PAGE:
In this post I want to share some tips and suggestions on common best practices for the method of work, that are not always explicitly stated/taught.
When we transition to a new environment, there's a certain learning curve involved before we get on with our work smoothly.
I struggled with my modus operandi and after tripping on many pitfalls, I think these tips might be of help:
Don't branch when you start working. Branch when need to push.
I've had situations where I faced merge conflicts due to early branching. You don't know how long its gonna take for you to fix that defect or complete that story. By the time you are ready to push the changes to remote repository, there might be significant changes in many files. And may be even on the one that you're working on. This is typically the case when many teams are working on a repository. Hence, always create a branch to push your code when you are actually ready to push.
Pull every morning. Keep the code base up to date
Branching off of the previous comment, keeping the code base up to date is ofcourse very essential, but the frequency is what matters. I had this question when I started in my new role "how often should I pull?"
The answer is every morning. Don't worry you won't lose your work. And if you're unable to, because of un-committed changes, then stash your things are apply them after you've pulled.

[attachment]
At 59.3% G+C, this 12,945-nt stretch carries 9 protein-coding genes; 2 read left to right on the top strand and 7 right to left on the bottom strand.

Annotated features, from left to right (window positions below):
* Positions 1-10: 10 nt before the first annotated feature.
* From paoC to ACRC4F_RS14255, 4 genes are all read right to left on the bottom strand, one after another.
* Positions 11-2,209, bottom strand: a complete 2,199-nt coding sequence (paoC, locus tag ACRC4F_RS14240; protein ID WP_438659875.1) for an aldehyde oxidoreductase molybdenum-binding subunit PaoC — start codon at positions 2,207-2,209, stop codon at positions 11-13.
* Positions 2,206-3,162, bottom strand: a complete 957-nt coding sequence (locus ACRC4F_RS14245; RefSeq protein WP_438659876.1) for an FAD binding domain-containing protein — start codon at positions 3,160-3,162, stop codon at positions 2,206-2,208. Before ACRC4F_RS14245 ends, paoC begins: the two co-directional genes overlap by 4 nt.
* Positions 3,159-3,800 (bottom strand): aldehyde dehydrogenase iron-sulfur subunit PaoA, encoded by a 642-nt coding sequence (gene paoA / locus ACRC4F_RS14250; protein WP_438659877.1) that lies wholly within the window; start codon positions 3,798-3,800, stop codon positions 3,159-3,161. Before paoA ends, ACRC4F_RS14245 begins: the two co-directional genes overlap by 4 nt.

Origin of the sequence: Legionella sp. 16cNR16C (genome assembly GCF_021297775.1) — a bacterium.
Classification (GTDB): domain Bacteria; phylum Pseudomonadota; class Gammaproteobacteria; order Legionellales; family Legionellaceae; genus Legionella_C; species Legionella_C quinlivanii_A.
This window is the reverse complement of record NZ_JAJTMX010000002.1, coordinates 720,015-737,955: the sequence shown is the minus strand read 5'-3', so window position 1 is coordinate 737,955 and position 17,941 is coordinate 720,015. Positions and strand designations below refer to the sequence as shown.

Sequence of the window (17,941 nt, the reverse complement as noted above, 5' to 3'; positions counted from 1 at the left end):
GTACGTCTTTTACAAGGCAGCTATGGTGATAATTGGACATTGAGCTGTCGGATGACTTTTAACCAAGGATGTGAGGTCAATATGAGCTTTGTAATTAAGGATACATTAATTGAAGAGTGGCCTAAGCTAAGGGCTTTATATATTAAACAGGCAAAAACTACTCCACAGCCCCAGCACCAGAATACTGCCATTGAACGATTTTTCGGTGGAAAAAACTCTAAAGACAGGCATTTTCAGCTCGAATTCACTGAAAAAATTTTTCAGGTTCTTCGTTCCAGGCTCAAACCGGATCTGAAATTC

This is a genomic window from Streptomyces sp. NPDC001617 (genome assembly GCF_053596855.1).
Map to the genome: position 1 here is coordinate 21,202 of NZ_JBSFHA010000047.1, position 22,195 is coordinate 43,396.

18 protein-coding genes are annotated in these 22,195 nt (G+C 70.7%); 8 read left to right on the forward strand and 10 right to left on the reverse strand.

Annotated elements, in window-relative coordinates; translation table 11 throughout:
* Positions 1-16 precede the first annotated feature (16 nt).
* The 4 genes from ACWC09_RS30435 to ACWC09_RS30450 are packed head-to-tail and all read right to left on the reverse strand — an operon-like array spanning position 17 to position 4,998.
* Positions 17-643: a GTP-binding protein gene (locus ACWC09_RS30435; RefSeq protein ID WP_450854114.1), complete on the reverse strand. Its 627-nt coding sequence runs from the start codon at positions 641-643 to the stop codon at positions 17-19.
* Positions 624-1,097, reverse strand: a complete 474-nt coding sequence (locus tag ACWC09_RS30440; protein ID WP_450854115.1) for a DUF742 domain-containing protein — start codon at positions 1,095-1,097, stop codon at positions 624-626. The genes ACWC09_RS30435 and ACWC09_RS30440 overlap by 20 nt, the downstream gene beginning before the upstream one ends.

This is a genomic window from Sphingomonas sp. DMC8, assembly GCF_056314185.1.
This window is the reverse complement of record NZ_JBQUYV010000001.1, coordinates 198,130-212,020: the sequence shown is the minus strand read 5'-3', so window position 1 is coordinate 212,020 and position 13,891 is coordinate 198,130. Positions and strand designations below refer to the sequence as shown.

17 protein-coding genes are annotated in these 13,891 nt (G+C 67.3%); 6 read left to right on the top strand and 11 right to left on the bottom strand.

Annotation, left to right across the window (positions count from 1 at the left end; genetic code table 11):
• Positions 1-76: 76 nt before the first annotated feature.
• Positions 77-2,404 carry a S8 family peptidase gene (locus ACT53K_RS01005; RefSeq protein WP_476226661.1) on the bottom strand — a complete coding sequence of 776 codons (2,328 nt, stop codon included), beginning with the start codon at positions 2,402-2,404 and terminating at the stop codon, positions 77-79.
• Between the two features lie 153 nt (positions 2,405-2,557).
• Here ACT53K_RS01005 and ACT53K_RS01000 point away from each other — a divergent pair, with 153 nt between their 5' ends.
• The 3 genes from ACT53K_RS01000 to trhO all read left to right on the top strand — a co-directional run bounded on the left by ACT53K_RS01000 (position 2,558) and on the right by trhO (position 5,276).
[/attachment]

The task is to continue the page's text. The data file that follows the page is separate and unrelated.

This way, you can lift-off from where you ended yesterday.
Always sign/author your commits, if you don't.
Although some organizations have some guidelines regarding this, but that might not always be the case. Even though the organization has a way to keep track of who's changed what, it's always advisable to author your commits.
I prefer ending the commit message with:
Reviewed by: Reviewer Name <firstname.lastname@example.org>
Signed-off-by: Your Name <email@example.com>
Squash all your commits into one once you're done.
This is something you must be aware of already. Squash all your commits before merging. This way all the code changes for a fix/feature are consolidated into one, and the whole thing is much clearly maintained and tracked.
These are the few things I learned the hard way. I hope you adopt these habits soon if you don't already.
Before signing-off, below are some guides and articles in Bonus section, that I find very useful & you might too.
And even though cats may rule this world one day, you are reading Code with P. 👋🐈
BONUS - Resources
- Git Crash Course by eclipse/omr project at github.com
- What is Git Stash, how to use Git Stash? by @Yuvaraj
- Top 10 Git Commands Every Developer Should Know By @Muthu Annamalai Venkatachalam
- Confusing Terms in the Git Terminology by @Pragati Verma
- Most practical git commands in a real workflow by @Jing Gu
- What is Commit Signing in Git by Seth Falco
Top comments (0)